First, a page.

I remember, in your case, some insecurity about being friends or not with the so-called popular girls. I don’t know if you so much wanted to be their friends or just to be involved in the same activities at the high school. I remember being very busy with all your activities, and hopefully supportive of them. You wanted to do everything — dance, cheerleading, gymnastics, singing lessons. So, yeah, in that way you were a bit like Lady Bird. I thought it was very cool that you were so focused on the things you liked and took risks that involved not being the best at something. I was also impressed with how hard you worked at the things you were passionate about. And I never discouraged you from trying to follow your dreams — when you wanted to be a musical theater major in college, we went to several auditions at different schools. But overall, I had a lot of fun watching you grow up. And unlike the mom in the movie, I was proud of you.
Well, I do think Marion was proud of Lady Bird, but maybe couldn’t express it well? Or was intimidated by her daughter wanting more than she could provide for her? But that also factors into the other big part I wanted to talk about with you about — the fallout from their fight over where Lady Bird chose to go to college. That scene when they went to the airport and her mom refused to go in to see her off just killed me.
She should have been more supportive when Lady Bird got into what was basically her dream school on the East Coast. I’m sure that it was related to the fact that she applied behind her back. I was so disappointed when she didn’t go to the airport to see her off to New York. She needed to get over herself and be excited about the new chapter of her daughter’s life — not resentful or hurt because she didn’t stay home in Sacramento. It was spiteful; she was also hurting herself because when she did turn back to go into the terminal it was too late.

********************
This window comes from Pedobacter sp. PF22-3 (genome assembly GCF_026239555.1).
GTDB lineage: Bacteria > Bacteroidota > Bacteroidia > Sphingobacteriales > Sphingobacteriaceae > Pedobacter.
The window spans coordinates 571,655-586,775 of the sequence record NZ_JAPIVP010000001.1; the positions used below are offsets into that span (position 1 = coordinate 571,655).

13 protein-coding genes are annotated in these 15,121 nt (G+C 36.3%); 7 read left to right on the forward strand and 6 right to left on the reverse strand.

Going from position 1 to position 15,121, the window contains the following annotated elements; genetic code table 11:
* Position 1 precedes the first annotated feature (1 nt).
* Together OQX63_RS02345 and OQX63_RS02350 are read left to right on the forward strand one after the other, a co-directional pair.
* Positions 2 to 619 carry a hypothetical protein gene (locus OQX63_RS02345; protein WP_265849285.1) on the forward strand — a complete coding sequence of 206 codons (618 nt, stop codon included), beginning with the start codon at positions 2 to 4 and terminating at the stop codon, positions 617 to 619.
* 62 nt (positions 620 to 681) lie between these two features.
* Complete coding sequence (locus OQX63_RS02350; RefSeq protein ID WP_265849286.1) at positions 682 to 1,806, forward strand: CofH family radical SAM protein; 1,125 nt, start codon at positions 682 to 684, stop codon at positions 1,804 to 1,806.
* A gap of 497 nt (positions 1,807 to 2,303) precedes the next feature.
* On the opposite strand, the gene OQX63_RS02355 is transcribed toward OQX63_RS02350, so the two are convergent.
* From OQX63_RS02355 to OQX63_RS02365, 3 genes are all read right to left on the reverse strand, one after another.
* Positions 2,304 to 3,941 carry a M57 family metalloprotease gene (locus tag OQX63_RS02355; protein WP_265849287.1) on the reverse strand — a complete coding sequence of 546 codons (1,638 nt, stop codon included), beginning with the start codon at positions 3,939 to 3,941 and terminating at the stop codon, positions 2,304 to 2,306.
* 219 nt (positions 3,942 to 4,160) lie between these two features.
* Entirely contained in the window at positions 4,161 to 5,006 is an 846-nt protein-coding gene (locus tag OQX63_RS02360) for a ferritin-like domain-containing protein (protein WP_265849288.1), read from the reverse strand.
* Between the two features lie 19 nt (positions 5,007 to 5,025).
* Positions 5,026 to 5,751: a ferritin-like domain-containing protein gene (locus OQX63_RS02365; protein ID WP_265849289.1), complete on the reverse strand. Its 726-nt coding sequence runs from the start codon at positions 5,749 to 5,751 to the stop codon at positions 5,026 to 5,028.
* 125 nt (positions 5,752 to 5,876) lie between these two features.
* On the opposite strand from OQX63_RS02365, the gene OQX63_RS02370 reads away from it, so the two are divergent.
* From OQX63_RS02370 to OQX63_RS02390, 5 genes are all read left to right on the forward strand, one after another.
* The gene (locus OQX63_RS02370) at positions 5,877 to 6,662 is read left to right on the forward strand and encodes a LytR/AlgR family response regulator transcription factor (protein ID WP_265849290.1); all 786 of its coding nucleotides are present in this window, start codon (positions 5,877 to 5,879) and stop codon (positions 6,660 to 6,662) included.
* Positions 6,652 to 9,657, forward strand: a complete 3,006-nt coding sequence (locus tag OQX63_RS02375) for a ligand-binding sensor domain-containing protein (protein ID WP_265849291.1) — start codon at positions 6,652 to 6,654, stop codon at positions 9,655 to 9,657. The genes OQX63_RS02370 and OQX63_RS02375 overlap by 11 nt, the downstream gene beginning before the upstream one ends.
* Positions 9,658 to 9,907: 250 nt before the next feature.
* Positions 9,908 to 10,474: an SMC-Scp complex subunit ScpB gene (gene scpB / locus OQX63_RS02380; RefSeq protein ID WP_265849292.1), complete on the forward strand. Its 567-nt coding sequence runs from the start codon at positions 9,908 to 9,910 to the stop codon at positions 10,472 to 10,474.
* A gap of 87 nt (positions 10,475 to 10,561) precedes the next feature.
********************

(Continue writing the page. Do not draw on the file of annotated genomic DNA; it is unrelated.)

That voicemail message she left her mom at the end of the film, too, was such an emotional moment, and it reminded me of something that happened with us — when you and Dad dropped me off at college for my freshman year, I was being kind of a brat on your last day up there and was so eager for you guys to leave. So we said a very quick goodbye, and I went into whatever new student assembly was happening, and then it hit me that you guys were leaving, and I ran out of the room in tears to call you back and apologize. Do you remember that?
Yes, of course, I remember that. It was an emotional moment for me as well, but I didn’t want you to know it. I guess Lady Bird had that same feeling of fear — asking her mom how she felt on her first drive alone through Sacramento and telling her she loves her. Maybe then she put herself in her mom’s shoes for a minute and saw the world through her eyes with new appreciation.
Agreed. One final question — did you relate more to Lady Bird, or to Marion?
I obviously related to Marion, because as a mom we shared many of the same experiences and feelings. But I liked Lady Bird too because she wasn’t afraid to try new things and take on new challenges whether it was joining the drama club, moving across the country for school, or meeting new people. At the end of the movie, I was glad Lady Bird became Christine [began using her given name]. I think she realized she became the person she wanted to be because of her mom’s efforts and was able to see her in a different way.
Lady Bird is in theaters now.